It would be a quick death, but it would not be an easy one. Terrance had trained his child too well.
More the fool me, he thought, and more the fool you.
“That was a shit-show,” Terrance said, flinging himself bonelessly onto the sofa in the rec room and covering his eyes with his arm.
Roderick’s eyebrows rose. He had the right face for eyebrow-arching. “No. Surely not.”
“You know, the problem with you,” said Terrance, pointing with the hand he wasn’t using to cover his face, “besides being English, is that I never know if you’re being sarcastic. Well? Are you?”
Instead of answering, Roderick returned to reading about metallurgy.
“Ugh,” said Terrance, and lay still as if dead.
Then he sighed.
Shifted on the sofa, causing his leather jerkin to creak like a house in a storm.
Mumbled something about Tokyo and jalapeño ice cream.
Roderick was uncertain why Terrance had chosen him to deploy his drama. He closed his eyes, counted to ten, and put the book down. “Very well,” he said, agreeing to some unspoken accord. “I suppose you’ll want to talk about it. Well. I am here. And I am listening.”
Terrance peered at him upside down. Their strange green eye color marked them family—Night-Children, blood-born offspring of Notte. The fact that they were talking marked them almost friends. Almost. “I might do, you ruddy bastard.”
Roderick’s left eyebrow twitched. He stroked his beard, thoughtful, and nodded. “Tell me what I don’t already know.”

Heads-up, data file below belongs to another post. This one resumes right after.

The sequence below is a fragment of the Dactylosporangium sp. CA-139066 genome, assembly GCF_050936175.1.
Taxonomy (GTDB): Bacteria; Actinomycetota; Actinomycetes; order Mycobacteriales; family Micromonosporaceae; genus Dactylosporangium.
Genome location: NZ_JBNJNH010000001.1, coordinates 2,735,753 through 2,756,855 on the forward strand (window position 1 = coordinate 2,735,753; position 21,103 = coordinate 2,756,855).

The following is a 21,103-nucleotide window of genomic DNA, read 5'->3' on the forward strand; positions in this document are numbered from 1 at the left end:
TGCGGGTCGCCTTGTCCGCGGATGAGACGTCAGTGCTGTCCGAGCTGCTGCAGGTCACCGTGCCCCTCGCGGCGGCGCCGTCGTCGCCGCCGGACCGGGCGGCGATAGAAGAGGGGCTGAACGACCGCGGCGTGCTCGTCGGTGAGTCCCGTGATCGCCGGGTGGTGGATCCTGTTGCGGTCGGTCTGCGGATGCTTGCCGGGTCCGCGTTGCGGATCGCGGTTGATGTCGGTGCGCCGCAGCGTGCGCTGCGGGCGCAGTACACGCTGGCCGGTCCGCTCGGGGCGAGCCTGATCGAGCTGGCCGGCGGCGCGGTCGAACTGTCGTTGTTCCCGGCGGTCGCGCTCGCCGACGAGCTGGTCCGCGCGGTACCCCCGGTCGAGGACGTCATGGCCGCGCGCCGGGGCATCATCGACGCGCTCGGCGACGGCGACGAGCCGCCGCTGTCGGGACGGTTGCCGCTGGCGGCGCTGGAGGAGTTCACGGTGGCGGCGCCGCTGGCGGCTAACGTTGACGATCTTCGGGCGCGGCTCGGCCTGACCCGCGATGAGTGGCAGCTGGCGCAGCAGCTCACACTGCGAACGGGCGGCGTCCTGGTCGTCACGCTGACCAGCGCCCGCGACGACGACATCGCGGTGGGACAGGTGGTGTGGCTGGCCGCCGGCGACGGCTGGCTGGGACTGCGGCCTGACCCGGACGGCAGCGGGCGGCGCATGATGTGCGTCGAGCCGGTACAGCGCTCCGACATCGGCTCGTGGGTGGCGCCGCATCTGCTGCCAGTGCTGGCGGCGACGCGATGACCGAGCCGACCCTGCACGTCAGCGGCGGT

“Oh, you probably know it all,” said Terrance, voice dropping nearly a full bitter octave. “I made Brett. Found him, chose him, tempted him until he was mine. Mine. Beautiful bastard, just like me.” Terrance turned his face away, toward the smooth leather of the sofa. “Fuck him.”
Roderick looked down at nothing, at things remembered from far away and long ago. “I have never seen you regret your role before.”
Instead of answering that, Terrance said, “Da’s cryin’.”
Deep, awful silence.
Terrance spoke again. “That fucked up kind of crying, you know—where he stares at that bust of some woman nobody knows and just . . . Fecking leaks.”
“Yes,” Roderick said with reverence. “His tears are never-ending.”
“Yeah.” And it came out: “I feel like I made him cry. Gods be damned. Don’t give me facts. I’m raving.”
The word pulled Roderick back to the present. “Raving?”
“I’m so angry I could spit fire, piss in me own ashes, then throw my flaming heart into the pile and start it blazing again.”
Roderick stared at him. “Oh. That,” he said.
Roderick opened his mouth, closed it, opened it again. “I . . . understand.”